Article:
The Kiwis who have helped behind the scenes at the FIFA World Cup

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As the FIFA World Cup comes to a close, many New Zealanders will leave Qatar after helping make the tournament a success, either as volunteers or by providing their professional skills behind the scenes.

Main photo: Nurse Diane Weston … one of the New Zealand volunteers at the World Cup.

Here’s our summary of experiences by New Zealanders who witnessed football’s showcase event …

… in the media room

Canterbury’s Coen Lammers was at his sixth FIFA World Cup, reporting on the event for Radio New Zealand. His coverage of the tournament included stories about the number of Kiwis involved in its running.

These included:

… providing technology support

Marc Williamson, from Lincoln, is the chief engineer at Lusail Stadium and he’ll be responsible for ensuring the stadium’s technology equipment gets the pictures from Monday’s final to your television screen in New Zealand.

… beside the pitch

Daniel Lammers (19), from Rolleston, provides support to the hundreds of photographers trying to capture the big moments on the pitch.

The Shameem family, from Auckland but living in Doha, volunteered to help and Taha Shameem got to be a ballboy during the Netherlands game against the United States.

… keeping the transport moving

Tauranga’s Diane Weston took time off her nursing job to volunteer on the transport desk in the Doha media centre.

“The different aspects of organising this World Cup has been phenomenal and it has been amazing to get a look inside that huge operation and be part of it,” she told RNZ.

… at the 32 training venues

Cantabrian Kevin Clarke has been running the media operations at the 32 training venues, and he arrived in Qatar in May to help set up media operations at Lusail Stadium.

“I know it sounds cliché but we are all living the dream here. If you love football, the World Cup is the pinnacle. I am privileged to be part of this event,” Clarke says.

… at the turnstiles

Auckland maths teacher and sports fanatic Omar Dada took time off work to be one of five New Zealanders among the 20,000 volunteers from around the world to help at the tournament. He greeted fans as they arrived at the turnstiles.

1News caught up with Dada before he left for the tournament for a story that was broadcast on Breakfast.

Watch 1News’ story

READ MORE: The fan who’ll proudly represent New Zealand at the FIFA World Cup >>>>

… in the matchday office

Aucklander Chris Kemp has been the FIFA match commissioner at seven matches, including the semi-final between Argentina and Croatia.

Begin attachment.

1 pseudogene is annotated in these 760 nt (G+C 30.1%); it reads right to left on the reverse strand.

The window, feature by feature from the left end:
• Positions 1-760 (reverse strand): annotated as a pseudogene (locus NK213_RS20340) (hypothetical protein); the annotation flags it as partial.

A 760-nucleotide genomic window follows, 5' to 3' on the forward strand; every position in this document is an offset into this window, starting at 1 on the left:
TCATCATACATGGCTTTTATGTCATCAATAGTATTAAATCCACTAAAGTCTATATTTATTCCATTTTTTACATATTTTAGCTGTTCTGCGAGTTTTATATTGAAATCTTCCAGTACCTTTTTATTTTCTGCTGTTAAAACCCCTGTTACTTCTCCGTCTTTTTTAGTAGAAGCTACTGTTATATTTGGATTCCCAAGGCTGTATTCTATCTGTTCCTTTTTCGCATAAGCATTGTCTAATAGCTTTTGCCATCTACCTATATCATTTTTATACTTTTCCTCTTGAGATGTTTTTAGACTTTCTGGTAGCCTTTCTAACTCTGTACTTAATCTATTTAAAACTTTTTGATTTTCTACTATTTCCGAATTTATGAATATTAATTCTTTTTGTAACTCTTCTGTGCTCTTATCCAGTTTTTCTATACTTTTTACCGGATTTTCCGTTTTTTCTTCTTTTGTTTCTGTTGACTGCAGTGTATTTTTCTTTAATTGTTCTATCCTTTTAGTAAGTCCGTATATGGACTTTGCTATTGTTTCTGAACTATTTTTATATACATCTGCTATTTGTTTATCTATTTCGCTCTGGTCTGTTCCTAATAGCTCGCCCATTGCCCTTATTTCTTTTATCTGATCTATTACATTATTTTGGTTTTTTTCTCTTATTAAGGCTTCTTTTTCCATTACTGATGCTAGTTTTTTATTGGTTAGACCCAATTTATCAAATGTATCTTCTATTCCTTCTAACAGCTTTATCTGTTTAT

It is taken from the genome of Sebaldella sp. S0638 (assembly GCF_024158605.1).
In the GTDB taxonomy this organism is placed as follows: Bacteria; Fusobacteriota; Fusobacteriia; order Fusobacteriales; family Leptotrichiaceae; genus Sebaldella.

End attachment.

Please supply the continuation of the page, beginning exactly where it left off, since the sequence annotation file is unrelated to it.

“Seeing my name on the same team sheet with some of the biggest names in the game, was also a bit surreal. That team sheet might have to go into the pool room,” says Kemp, who works for the Oceania Football Confederation as their competitions director.

Aucklander Michael Song has also been working as a match co-ordinator for FIFA, helping teams in the lead-up to matches.

… in the middle

Palmerston North’s Matt Conger took the whistle for France’s final pool game against Tunisia and made the headlines when he disallowed a French ‘goal’ in stoppage time. Fellow New Zealander Mark Rule was an assistant referee at the game.

Referee Matt Conger warms up with assistants Tevita Makasini and Mark Rule before the match between Tunisia and France in Al Rayyan, Qatar. Photo: Mike Hewitt, FIFA/FIFA via Getty Images.

READ MORE: New Zealand referee at centre of controversial decision to disallow French ‘goal’ >>>>

READ MORE: FIFA dismiss French protest about decision by New Zealand referee >>>>

… on the pitch

Well, almost.

Former All Whites Ryan Nelsen and Ivan Vicelich, and Football Ferns legend Maia Jackman, got to play in the FIFA Legends Cup, a two-day tournament on the rest days between the semi-finals and play-off for third.

They lined up against some of the greatest names in the sport.

Kiwi legends play for the East Tigers at the FIFA Legends Cup. Photo: Ivan Vicelich social media.

READ MORE: Kiwi football legends get to play at Qatar tournament after all >>>>

… in the stands

Enjoying the football from the stands were 16 lucky fans from New Zealand, in Qatar after landing prizes in the NZ Football Foundation’s World Cup Lottery.

They paid $20 to buy a ticket in the lottery and they return home with memories to last a lifetime.

One winner, from the Mainland Football region, said a highlight was meeting the other lottery winners (‘the Kiwi contingent’) and the trip was “awesome”.

Another winner, from the Northern region, returned home with more than just a football experience.

He proposed to his partner while on the trip and they head back to New Zealand as an engaged couple.

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